Due to the diversity of attack materials, fingerprint recognition systems (AFRSs) are vulnerable to malicious attacks. It is of great importance to propose effective Fingerprint Presentation Attack Detection (PAD) methods for the safety and reliability of AFRSs. However, current PAD methods often have poor robustness under new attack materials or sensor settings. This paper thus proposes a novel Channel-wise Feature Denoising fingerprint PAD (CFD-PAD) method by considering handling the redundant "noise" information which ignored in previous works. The proposed method learned important features of fingerprint images by weighting the importance of each channel and finding those discriminative channels and "noise" channels. Then, the propagation of "noise" channels is suppressed in the feature map to reduce interference. Specifically, a PA-Adaption loss is designed to constrain the feature distribution so as to make the feature distribution of live fingerprints more aggregate and spoof fingerprints more disperse. Our experimental results evaluated on LivDet 2017 showed that our proposed CFD-PAD can achieve 2.53% ACE and 93.83% True Detection Rate when the False Detection Rate equals to 1.0% (TDR@FDR=1%) and it outperforms the best single model based methods in terms of ACE (2.53% vs. 4.56%) and TDR@FDR=1%(93.83% vs. 73.32\%) significantly, which proves the effectiveness of the proposed method. Although we have achieved a comparable result compared with the state-of-the-art multiple model based method, there still achieves an increase of TDR@FDR=1% from 91.19% to 93.83% by our method. Besides, our model is simpler, lighter and, more efficient and has achieved a 74.76% reduction in time-consuming compared with the state-of-the-art multiple model based method. Code will be publicly available.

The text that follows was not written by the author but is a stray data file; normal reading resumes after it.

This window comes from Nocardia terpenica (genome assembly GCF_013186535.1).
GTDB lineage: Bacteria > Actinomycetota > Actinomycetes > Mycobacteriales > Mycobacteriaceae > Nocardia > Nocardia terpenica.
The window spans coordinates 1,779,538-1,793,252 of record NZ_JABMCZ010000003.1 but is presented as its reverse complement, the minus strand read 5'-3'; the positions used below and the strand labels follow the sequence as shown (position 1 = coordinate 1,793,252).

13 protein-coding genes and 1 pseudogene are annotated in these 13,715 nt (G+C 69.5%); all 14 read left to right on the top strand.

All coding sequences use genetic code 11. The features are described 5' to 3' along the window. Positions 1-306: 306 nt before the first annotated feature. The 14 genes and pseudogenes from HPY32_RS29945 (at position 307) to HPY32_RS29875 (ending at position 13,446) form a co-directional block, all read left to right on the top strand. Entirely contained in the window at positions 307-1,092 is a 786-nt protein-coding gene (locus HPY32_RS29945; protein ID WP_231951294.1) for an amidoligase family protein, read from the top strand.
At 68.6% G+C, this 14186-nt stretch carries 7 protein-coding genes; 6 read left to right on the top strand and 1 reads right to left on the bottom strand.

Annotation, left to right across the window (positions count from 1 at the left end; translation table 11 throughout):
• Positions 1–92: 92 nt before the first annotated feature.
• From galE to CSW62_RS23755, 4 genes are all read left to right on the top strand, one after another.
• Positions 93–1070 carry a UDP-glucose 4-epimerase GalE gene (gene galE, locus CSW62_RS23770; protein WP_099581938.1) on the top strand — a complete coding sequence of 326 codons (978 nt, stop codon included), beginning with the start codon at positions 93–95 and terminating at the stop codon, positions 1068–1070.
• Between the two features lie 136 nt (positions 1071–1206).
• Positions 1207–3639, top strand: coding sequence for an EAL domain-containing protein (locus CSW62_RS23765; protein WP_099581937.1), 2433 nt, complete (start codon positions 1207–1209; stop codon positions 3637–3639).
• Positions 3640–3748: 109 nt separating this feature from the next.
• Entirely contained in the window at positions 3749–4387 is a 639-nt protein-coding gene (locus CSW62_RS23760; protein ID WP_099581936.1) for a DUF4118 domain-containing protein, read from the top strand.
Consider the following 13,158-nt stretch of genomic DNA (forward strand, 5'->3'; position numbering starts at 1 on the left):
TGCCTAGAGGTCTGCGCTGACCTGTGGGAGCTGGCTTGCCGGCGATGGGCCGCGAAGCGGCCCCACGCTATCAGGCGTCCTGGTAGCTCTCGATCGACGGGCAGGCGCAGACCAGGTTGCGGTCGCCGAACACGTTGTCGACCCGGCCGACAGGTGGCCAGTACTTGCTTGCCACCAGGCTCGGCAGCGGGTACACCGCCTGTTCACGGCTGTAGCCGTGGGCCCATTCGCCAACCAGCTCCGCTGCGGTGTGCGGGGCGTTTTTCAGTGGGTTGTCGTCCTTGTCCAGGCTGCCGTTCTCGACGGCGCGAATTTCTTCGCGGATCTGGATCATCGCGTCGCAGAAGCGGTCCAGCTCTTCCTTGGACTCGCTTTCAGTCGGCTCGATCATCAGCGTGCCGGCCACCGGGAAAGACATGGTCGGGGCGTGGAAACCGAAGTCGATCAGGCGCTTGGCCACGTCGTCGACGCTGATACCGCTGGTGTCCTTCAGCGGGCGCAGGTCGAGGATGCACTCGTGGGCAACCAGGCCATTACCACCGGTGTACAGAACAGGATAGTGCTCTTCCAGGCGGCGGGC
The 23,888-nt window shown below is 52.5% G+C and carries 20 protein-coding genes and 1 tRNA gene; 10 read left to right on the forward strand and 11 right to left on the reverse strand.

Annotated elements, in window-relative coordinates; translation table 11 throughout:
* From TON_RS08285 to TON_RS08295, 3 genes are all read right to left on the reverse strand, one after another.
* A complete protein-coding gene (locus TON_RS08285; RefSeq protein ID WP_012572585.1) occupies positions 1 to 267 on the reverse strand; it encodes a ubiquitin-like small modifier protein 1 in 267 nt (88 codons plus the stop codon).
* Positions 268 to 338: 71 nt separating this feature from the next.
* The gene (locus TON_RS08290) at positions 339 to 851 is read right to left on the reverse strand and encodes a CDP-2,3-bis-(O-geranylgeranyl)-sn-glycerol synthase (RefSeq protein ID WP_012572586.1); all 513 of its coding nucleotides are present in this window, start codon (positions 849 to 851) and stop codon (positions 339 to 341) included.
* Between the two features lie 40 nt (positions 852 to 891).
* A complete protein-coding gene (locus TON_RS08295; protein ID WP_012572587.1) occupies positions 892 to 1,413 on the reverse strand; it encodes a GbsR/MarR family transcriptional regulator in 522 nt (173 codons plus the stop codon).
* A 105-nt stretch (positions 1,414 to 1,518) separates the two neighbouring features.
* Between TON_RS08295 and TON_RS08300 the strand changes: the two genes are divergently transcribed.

... Hussein et al. [35] proposed a novel hardware-based method based on two sensing modalities, i.e., MS illumination in the SWIR spectrum (wavelength range from 1200 to 1550 nm) and laser speckle contrast imaging (LSCI). The authors evaluated the effectiveness of both modalities by developing a touchless prototype fingerprint imaging system that was designed to capture images in the visible domain for verification, and in the SWIR domain and LSCI for FPAD. ...
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Nowadays, the number of people that utilize either digital applications or machines is increasing exponentially. Therefore, trustworthy verification schemes are required to ensure security and to authenticate the identity of an individual. Since traditional passwords have become more vulnerable to attack, the need to adopt new verification schemes is now compulsory. Biometric traits have gained significant interest in this area in recent years due to their uniqueness, ease of use and development, user convenience and security. Biometric traits cannot be borrowed, stolen or forgotten like traditional passwords or RFID cards. Fingerprints represent one of the most utilized biometric factors. In contrast to popular opinion, fingerprint recognition is not an inviolable technique. Given that biometric authentication systems are now widely employed, fingerprint presentation attack detection has become crucial. In this review, we investigate fingerprint presentation attack detection by highlighting the recent advances in this field and addressing all the disadvantages of the utilization of fingerprints as a biometric authentication factor. Both hardware- and software-based state-of-the-art methods are thoroughly presented and analyzed for identifying real fingerprints from artificial ones to help researchers to design securer biometric systems.
... Although this category imposes additional hardware cost, it can detect presentation attacks with remarkable accuracy. Tolosana et al. [15] used multispectral imaging within the short-wave infrared (SWIR) spectrum and fine tuned convolutional neural networks (CNNs) to study a small dataset of bona fide and 12 presentation attack instrument (PAI) species. In their experiment, the authors reported 100% classification accuracy. ...